kingsford charcoal brequettes in weber kettle grill

Rub that Butt!

I had an email about smoking a pork butt to make pulled pork.  Below is my basic approach to date:
First thing you need to realize is that you can’t do this on a gas grill. Just forget about it if that’s all you have. You need a large kettle grill, smoker, or smoke pit. I use a large Weber kettle grill today.

Fire is the second critical component (note my instructions here pertain to my environment).  With my kettle grill I build a fire using foundation of Kingsford briquettes. They will burn for a long time. Once the coals are lit, I separate the fire in two with a pile on each side of the kettle leaving the middle open.

I then add natural hardwood lump charcoal and dry hickory wood chunks and maintain with those two sources. The lump charcoal is sensitive to air flow and helps me to maintain a consistent temp not to mention adding hardwood smoke. Hickory wood provides the traditional smoke flavor and “ring” in the final product. Try to maintain the temp at 220.  In my kettle grill depending on outside temperature and wind, I do pretty good keeping the temp anywhere between 220 and 280.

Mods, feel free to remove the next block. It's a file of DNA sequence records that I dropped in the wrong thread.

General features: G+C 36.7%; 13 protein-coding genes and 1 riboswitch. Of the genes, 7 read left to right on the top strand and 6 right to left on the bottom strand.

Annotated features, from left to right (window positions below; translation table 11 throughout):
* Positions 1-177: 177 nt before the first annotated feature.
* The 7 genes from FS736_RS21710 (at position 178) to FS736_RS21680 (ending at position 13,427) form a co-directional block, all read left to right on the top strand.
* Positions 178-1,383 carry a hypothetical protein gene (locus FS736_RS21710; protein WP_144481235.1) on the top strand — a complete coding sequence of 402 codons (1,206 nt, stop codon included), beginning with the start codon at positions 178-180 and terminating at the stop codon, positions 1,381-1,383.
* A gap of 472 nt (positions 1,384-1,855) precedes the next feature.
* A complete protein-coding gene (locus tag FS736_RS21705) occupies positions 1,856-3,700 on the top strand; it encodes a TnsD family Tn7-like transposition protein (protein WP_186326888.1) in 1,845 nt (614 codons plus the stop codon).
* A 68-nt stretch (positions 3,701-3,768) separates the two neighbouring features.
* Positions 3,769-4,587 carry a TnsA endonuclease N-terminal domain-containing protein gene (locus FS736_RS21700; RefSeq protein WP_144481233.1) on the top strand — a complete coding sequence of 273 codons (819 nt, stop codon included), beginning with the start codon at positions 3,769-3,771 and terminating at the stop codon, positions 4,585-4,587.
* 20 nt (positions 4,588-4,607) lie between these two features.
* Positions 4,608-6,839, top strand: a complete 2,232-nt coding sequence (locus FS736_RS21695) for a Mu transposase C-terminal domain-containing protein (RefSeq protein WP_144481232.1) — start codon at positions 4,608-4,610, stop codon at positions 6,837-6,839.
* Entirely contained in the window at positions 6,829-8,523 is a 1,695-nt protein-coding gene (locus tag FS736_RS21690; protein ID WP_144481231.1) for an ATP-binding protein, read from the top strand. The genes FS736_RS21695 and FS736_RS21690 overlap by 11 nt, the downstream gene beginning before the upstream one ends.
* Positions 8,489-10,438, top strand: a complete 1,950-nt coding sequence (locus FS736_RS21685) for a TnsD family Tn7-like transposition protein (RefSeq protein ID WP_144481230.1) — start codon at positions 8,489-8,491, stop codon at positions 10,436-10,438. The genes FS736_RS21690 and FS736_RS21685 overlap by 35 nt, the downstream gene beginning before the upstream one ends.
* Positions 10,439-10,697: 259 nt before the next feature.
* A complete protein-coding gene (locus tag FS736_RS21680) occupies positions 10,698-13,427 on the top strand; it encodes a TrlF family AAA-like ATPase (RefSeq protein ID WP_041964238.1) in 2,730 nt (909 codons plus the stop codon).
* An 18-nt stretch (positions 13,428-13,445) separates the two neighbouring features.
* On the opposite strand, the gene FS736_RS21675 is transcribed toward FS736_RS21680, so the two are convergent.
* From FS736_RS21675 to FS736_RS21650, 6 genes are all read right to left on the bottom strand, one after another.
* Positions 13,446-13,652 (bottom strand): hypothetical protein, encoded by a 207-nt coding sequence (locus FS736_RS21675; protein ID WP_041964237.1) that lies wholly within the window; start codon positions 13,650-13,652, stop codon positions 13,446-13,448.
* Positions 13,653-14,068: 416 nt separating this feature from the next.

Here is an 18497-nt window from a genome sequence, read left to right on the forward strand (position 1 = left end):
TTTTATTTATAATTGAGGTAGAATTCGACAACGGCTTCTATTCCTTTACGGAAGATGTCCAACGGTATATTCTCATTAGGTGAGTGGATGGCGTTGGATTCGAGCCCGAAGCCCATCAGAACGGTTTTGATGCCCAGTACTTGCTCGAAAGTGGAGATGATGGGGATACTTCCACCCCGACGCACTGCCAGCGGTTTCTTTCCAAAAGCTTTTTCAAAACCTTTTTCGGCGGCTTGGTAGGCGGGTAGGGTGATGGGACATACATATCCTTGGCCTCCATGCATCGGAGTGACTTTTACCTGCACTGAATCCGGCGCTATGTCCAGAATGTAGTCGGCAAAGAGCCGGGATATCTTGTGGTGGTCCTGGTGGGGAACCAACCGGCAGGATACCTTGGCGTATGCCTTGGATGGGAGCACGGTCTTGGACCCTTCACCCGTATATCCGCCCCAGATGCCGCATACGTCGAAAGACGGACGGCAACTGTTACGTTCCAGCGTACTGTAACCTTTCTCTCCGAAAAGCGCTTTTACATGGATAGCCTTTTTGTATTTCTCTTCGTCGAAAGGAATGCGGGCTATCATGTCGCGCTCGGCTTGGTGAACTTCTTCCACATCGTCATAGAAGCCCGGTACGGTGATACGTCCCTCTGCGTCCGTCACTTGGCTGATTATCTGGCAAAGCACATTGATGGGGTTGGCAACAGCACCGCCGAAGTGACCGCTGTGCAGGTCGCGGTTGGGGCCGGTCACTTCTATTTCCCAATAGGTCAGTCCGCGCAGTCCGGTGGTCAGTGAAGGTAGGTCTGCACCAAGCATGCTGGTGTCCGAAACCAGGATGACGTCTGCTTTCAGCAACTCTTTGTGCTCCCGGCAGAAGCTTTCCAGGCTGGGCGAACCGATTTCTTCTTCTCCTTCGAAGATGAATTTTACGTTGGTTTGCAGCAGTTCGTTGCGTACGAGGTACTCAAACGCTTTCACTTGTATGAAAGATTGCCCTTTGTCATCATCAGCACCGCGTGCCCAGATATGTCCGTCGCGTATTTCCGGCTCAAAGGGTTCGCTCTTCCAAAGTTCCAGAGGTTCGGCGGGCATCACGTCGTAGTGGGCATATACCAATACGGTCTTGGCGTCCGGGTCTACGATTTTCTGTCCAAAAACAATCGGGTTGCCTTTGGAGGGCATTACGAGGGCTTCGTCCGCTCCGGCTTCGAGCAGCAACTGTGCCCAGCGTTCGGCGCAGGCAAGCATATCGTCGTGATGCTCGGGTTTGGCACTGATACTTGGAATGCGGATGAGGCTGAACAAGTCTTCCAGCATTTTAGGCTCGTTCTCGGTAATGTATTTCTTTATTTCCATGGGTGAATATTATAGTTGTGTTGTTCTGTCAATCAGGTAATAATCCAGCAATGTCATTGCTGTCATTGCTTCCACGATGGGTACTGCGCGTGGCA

I do use a remote meat thermometer to know where the meat is in cooking and it has been extremely useful. However look and feel are used to know when the pork is done. For instance I look for the meat to be pulling away from the bone and a wonderfully deep dark brown “bark” around the butt.  Sometimes when the butcher leaves the skin on the pork shoulder it can be a dark bronze color.

I forget what the experts say about how much time per pound. It normally will take me anywhere from 6 to 8 hours for an 8-9lb Boston butt. Pork picnics take 4-5 hours.

Aside from the hickory, I  believe that an 18-24 hour dry rub is the best way to go to impact flavor. There are tons of recipes for dry rubs out there. Try as many as you like.

My rub is evolving. I started with a base recipe from a smoking cookbook.  Now I use is a combination of paprika, black pepper, kosher salt, turbinado sugar, dry mustard, garlic powder, onion powder, and some cayenne pepper.

To mop or not to mop? That’s a subject for another blog. Right now I’m not moping. I keep a drip pan of liquid under the meat in the bottom of the kettle. That seems to be working fine in keeping everything moist. I vary the liquid depending on what I have on hand. It is usually a dark beer with an apple sliced up and peppercorns. I have used white wine and different fruit juices. I prefer the beer.

There you go… Happy butt rubbin’!

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